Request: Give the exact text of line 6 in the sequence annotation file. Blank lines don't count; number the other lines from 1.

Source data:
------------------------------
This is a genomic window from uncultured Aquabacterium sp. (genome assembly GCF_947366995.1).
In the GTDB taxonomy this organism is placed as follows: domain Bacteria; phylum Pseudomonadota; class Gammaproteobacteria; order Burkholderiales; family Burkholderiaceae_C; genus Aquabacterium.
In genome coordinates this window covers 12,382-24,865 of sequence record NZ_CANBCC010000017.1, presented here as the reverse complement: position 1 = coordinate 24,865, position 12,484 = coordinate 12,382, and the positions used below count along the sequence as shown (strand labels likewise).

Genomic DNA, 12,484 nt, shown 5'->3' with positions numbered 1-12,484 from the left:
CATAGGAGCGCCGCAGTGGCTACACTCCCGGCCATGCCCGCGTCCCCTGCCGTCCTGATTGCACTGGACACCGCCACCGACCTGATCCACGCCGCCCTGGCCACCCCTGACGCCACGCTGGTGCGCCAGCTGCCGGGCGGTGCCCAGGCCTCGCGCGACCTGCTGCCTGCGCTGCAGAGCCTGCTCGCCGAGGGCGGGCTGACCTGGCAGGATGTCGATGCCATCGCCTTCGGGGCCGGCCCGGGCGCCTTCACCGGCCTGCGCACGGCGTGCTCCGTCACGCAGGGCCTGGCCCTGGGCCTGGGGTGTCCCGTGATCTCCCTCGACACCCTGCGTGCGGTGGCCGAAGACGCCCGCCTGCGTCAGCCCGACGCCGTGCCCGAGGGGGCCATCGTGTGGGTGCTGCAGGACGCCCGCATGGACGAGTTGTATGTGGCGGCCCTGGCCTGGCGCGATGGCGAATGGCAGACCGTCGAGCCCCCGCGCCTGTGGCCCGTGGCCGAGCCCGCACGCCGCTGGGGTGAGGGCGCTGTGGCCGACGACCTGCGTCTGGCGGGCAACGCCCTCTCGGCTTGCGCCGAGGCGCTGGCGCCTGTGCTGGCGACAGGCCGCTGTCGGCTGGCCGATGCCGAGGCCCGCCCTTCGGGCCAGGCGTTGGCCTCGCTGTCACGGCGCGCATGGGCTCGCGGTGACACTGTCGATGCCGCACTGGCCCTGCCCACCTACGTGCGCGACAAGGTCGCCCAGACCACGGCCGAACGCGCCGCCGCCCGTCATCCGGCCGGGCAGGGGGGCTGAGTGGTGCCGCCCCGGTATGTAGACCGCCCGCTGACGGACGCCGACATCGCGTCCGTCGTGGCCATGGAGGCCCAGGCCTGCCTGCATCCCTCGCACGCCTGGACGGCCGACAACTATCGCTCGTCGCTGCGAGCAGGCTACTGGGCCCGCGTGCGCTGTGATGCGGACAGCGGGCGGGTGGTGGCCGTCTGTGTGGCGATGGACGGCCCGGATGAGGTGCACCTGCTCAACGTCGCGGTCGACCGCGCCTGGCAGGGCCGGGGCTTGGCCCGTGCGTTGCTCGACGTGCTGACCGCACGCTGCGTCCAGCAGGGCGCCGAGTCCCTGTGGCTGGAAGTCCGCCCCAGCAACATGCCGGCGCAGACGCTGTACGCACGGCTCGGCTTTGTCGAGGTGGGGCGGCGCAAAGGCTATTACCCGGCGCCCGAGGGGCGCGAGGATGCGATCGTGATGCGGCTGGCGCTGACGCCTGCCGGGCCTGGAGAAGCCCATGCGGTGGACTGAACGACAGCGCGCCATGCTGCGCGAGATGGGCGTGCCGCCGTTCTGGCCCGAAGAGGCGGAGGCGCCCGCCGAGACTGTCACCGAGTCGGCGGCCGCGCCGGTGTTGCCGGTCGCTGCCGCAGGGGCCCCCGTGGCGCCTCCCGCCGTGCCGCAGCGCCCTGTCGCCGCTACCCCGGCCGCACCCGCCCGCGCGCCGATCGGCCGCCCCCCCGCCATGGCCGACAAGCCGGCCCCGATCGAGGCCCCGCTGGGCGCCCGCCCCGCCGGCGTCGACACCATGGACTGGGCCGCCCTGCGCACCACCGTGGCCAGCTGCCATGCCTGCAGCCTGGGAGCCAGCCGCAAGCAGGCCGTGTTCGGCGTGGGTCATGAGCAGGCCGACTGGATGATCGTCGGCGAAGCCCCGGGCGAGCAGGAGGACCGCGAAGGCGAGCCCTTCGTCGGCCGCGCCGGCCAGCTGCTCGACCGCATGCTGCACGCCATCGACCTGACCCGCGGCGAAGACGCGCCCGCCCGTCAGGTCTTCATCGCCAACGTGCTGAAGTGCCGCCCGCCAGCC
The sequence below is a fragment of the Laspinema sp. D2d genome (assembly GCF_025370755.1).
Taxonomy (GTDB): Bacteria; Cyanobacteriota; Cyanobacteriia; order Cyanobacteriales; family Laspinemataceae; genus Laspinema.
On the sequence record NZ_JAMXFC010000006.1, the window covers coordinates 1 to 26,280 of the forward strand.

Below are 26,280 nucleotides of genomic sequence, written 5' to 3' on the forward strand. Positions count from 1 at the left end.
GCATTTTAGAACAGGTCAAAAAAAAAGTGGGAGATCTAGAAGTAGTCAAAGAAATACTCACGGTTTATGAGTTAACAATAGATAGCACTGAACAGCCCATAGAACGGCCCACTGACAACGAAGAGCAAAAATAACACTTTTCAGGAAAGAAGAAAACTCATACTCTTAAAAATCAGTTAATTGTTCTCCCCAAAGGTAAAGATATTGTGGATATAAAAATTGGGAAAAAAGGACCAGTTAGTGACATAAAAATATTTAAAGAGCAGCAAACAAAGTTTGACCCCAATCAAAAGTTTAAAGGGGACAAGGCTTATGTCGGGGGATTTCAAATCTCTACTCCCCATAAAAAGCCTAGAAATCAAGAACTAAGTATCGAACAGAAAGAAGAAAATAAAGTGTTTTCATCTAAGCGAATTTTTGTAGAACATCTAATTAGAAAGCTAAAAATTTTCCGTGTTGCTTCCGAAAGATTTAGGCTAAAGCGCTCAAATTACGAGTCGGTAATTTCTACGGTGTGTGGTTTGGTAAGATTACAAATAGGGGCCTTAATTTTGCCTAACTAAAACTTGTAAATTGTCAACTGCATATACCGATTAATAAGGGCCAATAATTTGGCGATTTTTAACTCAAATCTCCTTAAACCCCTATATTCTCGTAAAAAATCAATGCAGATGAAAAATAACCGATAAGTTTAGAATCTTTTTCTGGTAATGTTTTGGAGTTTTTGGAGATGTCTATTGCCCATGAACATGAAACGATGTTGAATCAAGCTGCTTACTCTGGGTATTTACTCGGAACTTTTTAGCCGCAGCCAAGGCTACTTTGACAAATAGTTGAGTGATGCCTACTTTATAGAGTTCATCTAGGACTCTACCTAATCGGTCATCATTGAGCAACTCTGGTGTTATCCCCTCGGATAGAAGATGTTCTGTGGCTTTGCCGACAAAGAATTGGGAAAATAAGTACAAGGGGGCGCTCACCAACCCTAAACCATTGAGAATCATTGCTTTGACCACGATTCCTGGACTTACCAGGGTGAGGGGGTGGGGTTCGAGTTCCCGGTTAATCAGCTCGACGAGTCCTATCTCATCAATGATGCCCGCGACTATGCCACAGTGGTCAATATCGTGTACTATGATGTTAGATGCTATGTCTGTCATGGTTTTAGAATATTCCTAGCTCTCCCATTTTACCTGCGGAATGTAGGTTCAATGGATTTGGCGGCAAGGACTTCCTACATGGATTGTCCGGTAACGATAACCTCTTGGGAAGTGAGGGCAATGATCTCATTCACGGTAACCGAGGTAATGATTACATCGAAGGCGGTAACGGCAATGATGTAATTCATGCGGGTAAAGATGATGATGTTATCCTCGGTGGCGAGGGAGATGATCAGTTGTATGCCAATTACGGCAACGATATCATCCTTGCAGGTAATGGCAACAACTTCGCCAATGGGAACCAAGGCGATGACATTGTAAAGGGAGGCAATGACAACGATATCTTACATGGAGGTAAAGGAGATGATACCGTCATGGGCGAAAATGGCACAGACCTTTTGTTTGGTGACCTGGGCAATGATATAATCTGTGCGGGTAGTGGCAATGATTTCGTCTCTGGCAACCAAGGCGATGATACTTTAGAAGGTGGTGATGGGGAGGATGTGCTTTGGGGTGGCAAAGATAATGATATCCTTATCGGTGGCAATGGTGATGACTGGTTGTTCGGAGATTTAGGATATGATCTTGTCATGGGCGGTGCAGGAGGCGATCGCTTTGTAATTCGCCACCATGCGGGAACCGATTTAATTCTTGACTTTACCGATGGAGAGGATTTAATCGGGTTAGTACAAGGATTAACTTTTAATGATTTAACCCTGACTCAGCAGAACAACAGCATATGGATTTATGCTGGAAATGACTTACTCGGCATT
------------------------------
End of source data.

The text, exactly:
The sequence below is a fragment of the Laspinema sp. D2d genome (assembly GCF_025370755.1).